…Liable to break or be broken…
Like a twig, your mother’s prized china, or your child’s toothpick art project
…Easily snapped or shattered…
Like a birds wing, a wine glass, or the window when introduced to the baseball.
…weak, perishable, easily destroyed…
Like flesh, tropical fruit, or important documents too close to a bonfire.
…in need of special treatment.
Why label packages this way? What is it we want to happen with the contents?
I would argue that the labeler is interested in ensuring that the contents of this package reach the intended destination Just as They Are. No rough handling, nothing should change, extra care should be taken to avoid sudden shocks, unpleasant experiences, or generally harsh conditions. A great goal if the contents of the package are a glass vase you are sending to your grandmother but what if that you have labeled as “FRAGILE” is a bit less physical.
Why has the graphic of a globe been included in the label? Could it be possible that we are considering all things on our globe fragile? I don’t think so but it brings to mind several points that Taleb is making in his book Antifragile. Dr. Gardner Campbell is responsible for introducing me to the book and while I am at the beginning I am so far struck by the discussion of the special treatment something that is fragile gets and the potential that our behavior around those fragile items, ideas, topics, systems, are inadvertently preventing them from growing. He is exploring the value or shocks in the system and the fact that systems that respond well to random, unpredictable events are actually “Anti-fragile”. They are the opposite of fragile in part because of their ability to morph, adapt, change, and let parts perish so that new things can take their place.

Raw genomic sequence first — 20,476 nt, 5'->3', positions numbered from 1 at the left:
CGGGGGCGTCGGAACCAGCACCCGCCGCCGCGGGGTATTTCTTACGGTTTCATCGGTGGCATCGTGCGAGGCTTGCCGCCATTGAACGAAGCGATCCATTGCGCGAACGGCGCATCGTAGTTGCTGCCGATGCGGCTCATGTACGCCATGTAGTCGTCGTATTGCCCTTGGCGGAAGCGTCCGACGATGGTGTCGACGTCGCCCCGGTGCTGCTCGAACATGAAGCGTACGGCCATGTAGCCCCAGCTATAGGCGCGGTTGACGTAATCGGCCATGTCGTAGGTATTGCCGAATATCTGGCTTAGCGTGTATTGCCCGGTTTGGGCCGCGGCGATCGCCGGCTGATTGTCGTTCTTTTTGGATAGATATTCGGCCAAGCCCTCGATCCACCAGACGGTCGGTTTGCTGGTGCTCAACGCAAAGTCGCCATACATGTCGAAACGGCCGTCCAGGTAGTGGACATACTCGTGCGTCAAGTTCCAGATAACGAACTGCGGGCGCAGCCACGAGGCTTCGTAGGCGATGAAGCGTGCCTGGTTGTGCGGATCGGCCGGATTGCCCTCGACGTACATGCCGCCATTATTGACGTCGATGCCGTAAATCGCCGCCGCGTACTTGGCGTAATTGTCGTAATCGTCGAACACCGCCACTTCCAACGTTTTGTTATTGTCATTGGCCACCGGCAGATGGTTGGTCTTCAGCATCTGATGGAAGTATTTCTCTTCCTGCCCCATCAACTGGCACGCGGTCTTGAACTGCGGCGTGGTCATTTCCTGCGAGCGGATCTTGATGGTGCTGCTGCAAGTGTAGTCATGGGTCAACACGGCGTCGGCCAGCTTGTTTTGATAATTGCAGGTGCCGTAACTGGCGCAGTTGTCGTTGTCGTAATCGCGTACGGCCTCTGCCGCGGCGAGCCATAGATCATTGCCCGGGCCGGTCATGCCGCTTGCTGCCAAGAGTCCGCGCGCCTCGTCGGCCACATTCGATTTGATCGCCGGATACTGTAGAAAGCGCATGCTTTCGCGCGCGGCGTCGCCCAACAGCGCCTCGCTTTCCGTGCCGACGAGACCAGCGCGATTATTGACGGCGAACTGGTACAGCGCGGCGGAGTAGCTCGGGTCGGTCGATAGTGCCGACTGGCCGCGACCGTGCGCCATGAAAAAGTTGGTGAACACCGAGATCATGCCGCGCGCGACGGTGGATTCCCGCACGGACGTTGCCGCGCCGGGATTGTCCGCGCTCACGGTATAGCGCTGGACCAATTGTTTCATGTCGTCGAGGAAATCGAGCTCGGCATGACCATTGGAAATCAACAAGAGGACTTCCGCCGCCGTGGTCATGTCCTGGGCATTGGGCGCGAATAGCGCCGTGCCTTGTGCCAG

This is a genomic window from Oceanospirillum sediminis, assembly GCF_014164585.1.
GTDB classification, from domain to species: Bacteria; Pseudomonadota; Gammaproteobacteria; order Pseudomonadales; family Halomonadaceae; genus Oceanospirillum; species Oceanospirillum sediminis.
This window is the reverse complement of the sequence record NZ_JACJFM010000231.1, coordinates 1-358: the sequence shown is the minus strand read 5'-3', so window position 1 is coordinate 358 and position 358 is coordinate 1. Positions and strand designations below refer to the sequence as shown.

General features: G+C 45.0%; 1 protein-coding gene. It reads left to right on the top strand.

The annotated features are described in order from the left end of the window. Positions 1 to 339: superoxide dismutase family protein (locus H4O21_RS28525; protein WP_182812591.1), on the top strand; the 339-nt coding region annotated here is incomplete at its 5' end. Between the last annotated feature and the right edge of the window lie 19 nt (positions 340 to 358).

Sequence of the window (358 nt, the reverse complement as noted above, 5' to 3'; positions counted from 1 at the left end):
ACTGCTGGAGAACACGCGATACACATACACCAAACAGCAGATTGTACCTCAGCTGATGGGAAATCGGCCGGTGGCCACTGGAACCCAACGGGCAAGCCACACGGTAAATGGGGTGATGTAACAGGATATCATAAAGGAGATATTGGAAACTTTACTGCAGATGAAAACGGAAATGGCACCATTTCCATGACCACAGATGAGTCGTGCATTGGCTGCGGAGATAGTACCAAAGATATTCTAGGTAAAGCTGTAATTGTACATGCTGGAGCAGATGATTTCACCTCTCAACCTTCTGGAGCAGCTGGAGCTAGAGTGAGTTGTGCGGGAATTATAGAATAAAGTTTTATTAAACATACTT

I wonder what aspects of daily life on which we have stamped the red label and if some of them could perhaps benefit from unexpected shock, blow, or catastrophe as considered from a particular perspective. Do you have anything you consider to be Fragile? Is it imperative that that item reach its final destination completely unchanged? If not then why have we labeled it as such?